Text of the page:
Measuring and Exploring Perceptions of Corruption

Dr. Aneta Pinkova
Language
English
Co-Authors
Mr. Jakub Jusko
Abstract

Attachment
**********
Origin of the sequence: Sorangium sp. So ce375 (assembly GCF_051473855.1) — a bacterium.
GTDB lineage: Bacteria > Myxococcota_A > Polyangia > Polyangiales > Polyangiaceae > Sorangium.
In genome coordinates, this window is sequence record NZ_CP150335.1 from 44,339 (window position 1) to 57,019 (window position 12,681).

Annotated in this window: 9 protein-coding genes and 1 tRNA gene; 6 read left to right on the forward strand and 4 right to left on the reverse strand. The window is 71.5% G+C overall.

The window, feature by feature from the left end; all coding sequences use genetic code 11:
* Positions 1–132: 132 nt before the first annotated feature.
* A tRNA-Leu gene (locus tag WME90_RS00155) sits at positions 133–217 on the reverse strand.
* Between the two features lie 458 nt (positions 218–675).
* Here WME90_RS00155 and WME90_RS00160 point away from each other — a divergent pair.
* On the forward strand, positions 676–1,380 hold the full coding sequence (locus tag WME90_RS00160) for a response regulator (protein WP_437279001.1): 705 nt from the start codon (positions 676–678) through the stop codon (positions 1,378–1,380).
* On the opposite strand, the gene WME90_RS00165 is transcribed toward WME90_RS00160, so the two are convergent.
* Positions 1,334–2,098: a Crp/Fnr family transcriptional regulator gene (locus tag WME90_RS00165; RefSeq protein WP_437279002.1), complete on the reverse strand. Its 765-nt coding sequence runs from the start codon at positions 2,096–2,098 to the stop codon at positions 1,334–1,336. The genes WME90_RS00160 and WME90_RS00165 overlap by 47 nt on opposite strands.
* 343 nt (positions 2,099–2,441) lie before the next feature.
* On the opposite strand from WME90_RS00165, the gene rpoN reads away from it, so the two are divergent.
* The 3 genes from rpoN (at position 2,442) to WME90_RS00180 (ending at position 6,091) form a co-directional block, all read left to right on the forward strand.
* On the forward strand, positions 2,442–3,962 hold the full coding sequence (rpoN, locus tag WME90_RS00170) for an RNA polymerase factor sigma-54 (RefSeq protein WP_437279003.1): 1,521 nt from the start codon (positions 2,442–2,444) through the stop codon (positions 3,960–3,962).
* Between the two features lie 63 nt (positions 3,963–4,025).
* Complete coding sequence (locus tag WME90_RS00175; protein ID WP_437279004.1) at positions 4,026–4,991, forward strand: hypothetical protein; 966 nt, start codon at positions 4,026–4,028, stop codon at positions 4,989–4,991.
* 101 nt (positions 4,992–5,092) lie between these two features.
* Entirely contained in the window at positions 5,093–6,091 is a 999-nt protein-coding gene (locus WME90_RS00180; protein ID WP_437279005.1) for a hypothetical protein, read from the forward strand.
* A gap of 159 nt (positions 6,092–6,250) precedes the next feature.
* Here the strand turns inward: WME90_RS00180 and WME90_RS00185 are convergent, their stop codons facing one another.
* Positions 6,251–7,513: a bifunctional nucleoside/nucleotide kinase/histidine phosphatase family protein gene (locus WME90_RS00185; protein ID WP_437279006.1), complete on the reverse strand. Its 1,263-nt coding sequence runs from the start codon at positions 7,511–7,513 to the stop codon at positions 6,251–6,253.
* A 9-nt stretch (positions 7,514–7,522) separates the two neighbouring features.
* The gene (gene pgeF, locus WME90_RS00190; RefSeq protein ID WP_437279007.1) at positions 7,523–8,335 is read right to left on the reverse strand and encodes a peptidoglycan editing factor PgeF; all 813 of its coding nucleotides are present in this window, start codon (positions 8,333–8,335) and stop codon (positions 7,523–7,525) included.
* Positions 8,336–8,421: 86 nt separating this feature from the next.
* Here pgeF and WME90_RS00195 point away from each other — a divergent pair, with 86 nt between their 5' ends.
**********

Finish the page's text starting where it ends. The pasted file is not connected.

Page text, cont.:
This paper is a contribution to the ‘know your data’ approach to the issue of measuring corruption. It presents findings of mixed-methods research focused on the way perceptions of corruption are formed, and how this process impacts our efforts to measure corruption. The conclusions of the first, quantitative part of the research, are explored in more depth in the second, qualitative study. The first part of the paper includes the results of a survey experiment on how the formulation of questionnaire questions influences the outcomes of surveys. In three parallel surveys conducted in May and June 2019 in the Czech Republic, respondents were asked to estimate how many politicians and civil servants are involved in corruption. The first (pilot) survey was conducted on students; the second was a survey on a representative sample of the public and the third on businesspeople. Within each survey, respondents were randomly divided into four groups, and each group was presented with differently formulated questions (on bribery, corruption, corruption with definition and corruption with basic definition including examples). The second part of the paper analyses findings from a focus group study (multiple focus groups on the same topic, both with students and non-students), in which participants discuss how they formulate their perceptions of corruption and how the various formulations of questionnaire questions impact their responses. The research deepens our understanding of what indicators measuring perceptions of corruptions actually reflect and enables their better interpretation.